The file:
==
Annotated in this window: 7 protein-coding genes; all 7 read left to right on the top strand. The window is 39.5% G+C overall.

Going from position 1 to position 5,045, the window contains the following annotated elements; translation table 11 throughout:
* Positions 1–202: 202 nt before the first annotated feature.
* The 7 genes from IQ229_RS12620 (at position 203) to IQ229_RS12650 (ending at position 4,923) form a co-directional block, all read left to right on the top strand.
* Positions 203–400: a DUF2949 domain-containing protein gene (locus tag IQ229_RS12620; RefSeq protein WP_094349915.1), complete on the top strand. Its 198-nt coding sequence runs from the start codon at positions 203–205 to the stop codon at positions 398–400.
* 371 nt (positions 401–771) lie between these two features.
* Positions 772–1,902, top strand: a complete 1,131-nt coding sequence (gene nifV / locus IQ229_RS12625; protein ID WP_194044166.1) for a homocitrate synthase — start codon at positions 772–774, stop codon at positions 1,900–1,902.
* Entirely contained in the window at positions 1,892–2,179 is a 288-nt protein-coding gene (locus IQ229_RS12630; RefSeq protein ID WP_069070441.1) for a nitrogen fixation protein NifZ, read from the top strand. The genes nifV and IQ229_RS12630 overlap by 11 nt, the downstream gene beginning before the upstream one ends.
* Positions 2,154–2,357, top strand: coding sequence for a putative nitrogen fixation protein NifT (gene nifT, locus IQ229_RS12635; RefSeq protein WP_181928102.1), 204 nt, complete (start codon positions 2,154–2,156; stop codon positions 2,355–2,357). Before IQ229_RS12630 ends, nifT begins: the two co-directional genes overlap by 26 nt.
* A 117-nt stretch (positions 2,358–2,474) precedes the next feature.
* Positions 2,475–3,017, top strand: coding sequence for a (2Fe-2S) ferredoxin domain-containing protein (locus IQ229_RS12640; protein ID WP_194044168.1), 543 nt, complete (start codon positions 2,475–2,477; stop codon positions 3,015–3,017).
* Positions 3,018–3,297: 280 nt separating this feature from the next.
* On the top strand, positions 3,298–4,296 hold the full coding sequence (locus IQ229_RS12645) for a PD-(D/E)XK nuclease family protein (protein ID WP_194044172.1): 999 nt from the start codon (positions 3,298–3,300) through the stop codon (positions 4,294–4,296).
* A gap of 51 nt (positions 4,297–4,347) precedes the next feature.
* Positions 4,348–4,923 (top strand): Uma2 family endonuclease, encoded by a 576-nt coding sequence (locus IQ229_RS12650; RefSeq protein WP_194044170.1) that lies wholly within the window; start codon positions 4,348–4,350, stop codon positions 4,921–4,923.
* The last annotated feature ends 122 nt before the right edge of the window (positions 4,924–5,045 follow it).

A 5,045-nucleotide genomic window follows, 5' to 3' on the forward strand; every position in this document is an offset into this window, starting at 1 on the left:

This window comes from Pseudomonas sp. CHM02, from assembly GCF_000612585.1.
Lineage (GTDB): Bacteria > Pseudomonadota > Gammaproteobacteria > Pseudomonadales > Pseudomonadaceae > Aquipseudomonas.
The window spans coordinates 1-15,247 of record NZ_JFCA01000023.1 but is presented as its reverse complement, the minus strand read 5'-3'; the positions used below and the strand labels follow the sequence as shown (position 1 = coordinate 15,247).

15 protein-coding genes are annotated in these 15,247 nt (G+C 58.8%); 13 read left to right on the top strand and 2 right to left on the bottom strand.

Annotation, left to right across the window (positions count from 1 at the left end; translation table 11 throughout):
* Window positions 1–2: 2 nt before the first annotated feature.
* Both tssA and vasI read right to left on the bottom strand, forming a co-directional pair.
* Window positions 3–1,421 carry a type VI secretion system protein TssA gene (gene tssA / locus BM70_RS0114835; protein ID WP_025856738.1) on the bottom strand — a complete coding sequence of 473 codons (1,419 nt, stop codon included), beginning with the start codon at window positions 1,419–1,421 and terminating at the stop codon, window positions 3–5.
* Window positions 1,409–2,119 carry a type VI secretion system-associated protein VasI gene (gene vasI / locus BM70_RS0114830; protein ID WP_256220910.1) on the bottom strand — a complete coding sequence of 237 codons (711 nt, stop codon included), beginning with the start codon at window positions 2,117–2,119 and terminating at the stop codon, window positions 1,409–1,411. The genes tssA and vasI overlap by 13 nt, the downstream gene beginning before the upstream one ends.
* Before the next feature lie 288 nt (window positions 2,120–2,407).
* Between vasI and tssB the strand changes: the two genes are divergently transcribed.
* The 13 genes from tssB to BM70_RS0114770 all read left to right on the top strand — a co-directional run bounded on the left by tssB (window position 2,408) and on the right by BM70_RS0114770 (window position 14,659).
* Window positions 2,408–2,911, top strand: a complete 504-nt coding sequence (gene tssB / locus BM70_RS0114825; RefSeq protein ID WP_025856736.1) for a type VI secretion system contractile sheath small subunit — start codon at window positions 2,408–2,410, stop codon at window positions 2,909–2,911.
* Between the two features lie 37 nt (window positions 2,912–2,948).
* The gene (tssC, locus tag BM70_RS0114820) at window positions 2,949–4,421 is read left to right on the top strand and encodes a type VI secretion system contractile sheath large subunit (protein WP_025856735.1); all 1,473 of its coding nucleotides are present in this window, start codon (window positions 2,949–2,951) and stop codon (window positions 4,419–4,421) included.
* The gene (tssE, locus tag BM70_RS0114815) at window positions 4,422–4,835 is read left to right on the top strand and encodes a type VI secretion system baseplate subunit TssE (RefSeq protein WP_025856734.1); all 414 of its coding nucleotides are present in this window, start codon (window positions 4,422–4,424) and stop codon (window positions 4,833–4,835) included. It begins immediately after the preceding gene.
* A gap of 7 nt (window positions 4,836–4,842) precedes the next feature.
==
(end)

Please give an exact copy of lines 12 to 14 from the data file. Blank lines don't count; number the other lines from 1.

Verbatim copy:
* Positions 3,018–3,297: 280 nt separating this feature from the next.
* On the top strand, positions 3,298–4,296 hold the full coding sequence (locus IQ229_RS12645) for a PD-(D/E)XK nuclease family protein (protein ID WP_194044172.1): 999 nt from the start codon (positions 3,298–3,300) through the stop codon (positions 4,294–4,296).
* A gap of 51 nt (positions 4,297–4,347) precedes the next feature.